I remember back in the day, when I was alone with my disease. No one I knew had it, and most didn’t know I had it either. It’s not like anyone would introduce themselves like, “Hi my name is Eliot, and I have diabetes! ‘Really, me too!’” Nope people with diabetes were all alone, and I had to do it all by myself.
With no support and no one to talk to I felt lonely and isolated. Many including myself were told growing up that it is important to be independent and “If you are not you are weak!” Teamwork seems to be shunned in a capitalist society and doing it yourself is praised. After all, you don’t want the other person to beat you to the prize, reach the top of the corporate ladder ahead of you or win the race.
Unfortunately, diabetes is something you have to manage. Being independent can be a weakness when living with diabetes!
Being independent comes with a cost when living with diabetes. What it has cost me has been high. I have had many arguments around diabetes that involved not letting loved ones help. It caused many fights that were caused by not telling people when my blood sugars were either high or low. My Blood sugar control, was more erratic due to arguing with those people who just wanted to help, creating more drama in my life.
As a child, I suffered from depression for many years till I sought out help and shared how difficult life with diabetes was. I still struggled with managing my diabetes for several more years, but it was a start.
I still hear that inner voice now and then. “Don’t let others know your blood sugar is high or they will blame you and think you are bad, weak or maybe even punish you.” That was my irrational voice talking because, as an adult, no one can punish me unless I let them. It is how I felt a haunting voice from the past.
If in a relationship, and someone does penalize you for sharing. Then maybe it is not you, but how the diabetes is being managed in the relationship. If that is happening, perhaps it is time to live a more interdependent life. The first step might be going to see a therapist, where you can discuss the challenges in your relationship as it pertains to diabetes.
Being interdependent comes with great benefits when you are living with diabetes. Being more accepting of people helping, reduces sensitivity around discussing diabetes management and increases blood sugar control. Fewer arguments, less drama, increased emotional stability and better control of my diabetes and me.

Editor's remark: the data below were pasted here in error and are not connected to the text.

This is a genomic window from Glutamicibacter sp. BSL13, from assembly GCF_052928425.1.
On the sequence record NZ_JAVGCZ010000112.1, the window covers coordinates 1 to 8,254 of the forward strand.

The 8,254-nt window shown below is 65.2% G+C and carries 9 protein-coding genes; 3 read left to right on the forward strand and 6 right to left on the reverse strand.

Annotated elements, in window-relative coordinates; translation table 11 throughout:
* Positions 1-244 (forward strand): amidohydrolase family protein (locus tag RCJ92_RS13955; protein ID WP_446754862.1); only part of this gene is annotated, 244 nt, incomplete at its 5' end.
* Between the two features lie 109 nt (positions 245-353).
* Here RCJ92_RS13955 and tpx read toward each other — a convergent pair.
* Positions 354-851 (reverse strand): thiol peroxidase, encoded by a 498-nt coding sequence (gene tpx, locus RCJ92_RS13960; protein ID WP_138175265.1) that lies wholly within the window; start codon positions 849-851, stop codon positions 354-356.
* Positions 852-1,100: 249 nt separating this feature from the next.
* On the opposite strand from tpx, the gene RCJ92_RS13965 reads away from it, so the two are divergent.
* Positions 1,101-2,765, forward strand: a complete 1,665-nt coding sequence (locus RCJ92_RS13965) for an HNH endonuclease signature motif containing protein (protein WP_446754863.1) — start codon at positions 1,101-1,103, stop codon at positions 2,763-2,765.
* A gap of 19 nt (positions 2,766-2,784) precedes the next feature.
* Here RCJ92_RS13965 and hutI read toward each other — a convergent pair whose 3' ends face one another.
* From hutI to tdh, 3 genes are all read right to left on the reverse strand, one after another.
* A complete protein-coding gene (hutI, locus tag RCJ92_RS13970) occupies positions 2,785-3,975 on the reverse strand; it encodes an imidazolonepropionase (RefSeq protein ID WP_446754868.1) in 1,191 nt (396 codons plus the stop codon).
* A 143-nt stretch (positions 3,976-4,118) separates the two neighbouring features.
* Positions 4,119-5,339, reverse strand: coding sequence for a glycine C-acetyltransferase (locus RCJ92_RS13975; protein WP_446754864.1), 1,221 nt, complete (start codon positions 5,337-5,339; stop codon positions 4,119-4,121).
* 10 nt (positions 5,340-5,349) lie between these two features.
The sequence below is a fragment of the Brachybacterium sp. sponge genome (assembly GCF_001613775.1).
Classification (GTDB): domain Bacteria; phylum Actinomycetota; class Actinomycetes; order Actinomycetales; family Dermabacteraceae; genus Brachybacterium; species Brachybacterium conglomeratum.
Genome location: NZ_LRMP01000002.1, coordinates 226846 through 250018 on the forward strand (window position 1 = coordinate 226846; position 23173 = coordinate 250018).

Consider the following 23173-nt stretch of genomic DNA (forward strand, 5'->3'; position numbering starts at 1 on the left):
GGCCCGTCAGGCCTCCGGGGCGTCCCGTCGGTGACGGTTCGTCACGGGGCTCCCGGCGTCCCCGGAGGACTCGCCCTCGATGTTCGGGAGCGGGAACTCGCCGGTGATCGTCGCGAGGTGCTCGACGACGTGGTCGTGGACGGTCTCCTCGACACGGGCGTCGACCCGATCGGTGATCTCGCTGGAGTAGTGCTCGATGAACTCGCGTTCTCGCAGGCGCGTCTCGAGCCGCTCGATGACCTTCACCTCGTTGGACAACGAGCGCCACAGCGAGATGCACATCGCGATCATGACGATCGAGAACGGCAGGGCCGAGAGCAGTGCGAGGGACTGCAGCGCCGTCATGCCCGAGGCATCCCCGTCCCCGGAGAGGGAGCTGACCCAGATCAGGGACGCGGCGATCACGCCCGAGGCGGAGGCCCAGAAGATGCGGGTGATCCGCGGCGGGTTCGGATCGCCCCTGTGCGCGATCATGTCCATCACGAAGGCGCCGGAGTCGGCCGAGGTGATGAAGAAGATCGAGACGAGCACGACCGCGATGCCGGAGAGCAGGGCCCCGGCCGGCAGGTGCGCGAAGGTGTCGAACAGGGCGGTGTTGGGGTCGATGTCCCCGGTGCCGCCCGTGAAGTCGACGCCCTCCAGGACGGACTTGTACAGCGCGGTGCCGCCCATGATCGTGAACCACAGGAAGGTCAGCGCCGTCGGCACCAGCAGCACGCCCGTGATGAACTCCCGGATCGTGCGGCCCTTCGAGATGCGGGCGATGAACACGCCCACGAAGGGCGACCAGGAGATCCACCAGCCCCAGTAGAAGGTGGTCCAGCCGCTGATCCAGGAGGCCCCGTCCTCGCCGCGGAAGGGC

Involving others (who are receptive) helps a person living with diabetes to feel and be supported as well as feel less alone. Sharing that you are experiencing high blood sugars creates understanding as to why you may be over sensitive or emotional with the one you love. When it comes to diabetes management, involving your loved ones allows them to feel less like an outsider and helps them be more understanding.
If you don’t give others a chance to empathize or understand, then no one ever will, and you will continue to feel alone.
Back in the 1970’s, there were few to no place to get support outside your immediate family. Now, there are many places. Online communities, chat rooms and Meetup groups to name just a few online resources. Organizations like JDRF, Joslin Diabetes Center, Children With Diabetes, ADA and others, have events where people with diabetes and their families can meet, interact and get helpful information on diabetes self-management as well as much needed support. Oh, almost forgot to mention the ongoing emotional support of the mental health communities and informational support provided by Certified Diabetes Educators.
So reach out. Help is here. You just have to ask.
Eliot LeBow, LCSW, CDE, is a diabetes-focused psychotherapist. His private practice, located in New York City and is also available via Skype. LeBow, who has been living with type 1 diabetes since 1977, treats the many diverse cognitive, behavioral, and emotional needs of people living with type 1 and type 2 diabetes.
All the advice included in this blog is therapeutic in nature and should not be considered medical advice. Before making any changes to your diabetes maintenance program, please consult with your primary physician or endocrinologist.